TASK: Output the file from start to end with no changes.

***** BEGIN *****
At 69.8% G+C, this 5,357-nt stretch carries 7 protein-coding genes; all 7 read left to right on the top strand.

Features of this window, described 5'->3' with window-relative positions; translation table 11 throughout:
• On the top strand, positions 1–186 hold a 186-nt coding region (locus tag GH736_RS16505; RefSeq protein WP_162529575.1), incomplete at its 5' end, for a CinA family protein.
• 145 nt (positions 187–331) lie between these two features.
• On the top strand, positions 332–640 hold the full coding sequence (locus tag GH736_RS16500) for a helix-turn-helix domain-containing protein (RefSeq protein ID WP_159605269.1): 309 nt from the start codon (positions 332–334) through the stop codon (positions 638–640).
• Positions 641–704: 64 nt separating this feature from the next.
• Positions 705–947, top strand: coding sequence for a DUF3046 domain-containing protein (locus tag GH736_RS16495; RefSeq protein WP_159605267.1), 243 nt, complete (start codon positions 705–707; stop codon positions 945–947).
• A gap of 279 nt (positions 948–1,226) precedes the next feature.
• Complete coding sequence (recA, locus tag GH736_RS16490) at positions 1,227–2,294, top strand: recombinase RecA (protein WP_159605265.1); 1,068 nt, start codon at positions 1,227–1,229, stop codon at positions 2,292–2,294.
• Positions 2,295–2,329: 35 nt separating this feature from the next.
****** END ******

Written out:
At 69.8% G+C, this 5,357-nt stretch carries 7 protein-coding genes; all 7 read left to right on the top strand.

Features of this window, described 5'->3' with window-relative positions; translation table 11 throughout:
• On the top strand, positions 1–186 hold a 186-nt coding region (locus tag GH736_RS16505; RefSeq protein WP_162529575.1), incomplete at its 5' end, for a CinA family protein.
• 145 nt (positions 187–331) lie between these two features.
• On the top strand, positions 332–640 hold the full coding sequence (locus tag GH736_RS16500) for a helix-turn-helix domain-containing protein (RefSeq protein ID WP_159605269.1): 309 nt from the start codon (positions 332–334) through the stop codon (positions 638–640).
• Positions 641–704: 64 nt separating this feature from the next.
• Positions 705–947, top strand: coding sequence for a DUF3046 domain-containing protein (locus tag GH736_RS16495; RefSeq protein WP_159605267.1), 243 nt, complete (start codon positions 705–707; stop codon positions 945–947).
• A gap of 279 nt (positions 948–1,226) precedes the next feature.
• Complete coding sequence (recA, locus tag GH736_RS16490) at positions 1,227–2,294, top strand: recombinase RecA (protein WP_159605265.1); 1,068 nt, start codon at positions 1,227–1,229, stop codon at positions 2,292–2,294.
• Positions 2,295–2,329: 35 nt separating this feature from the next.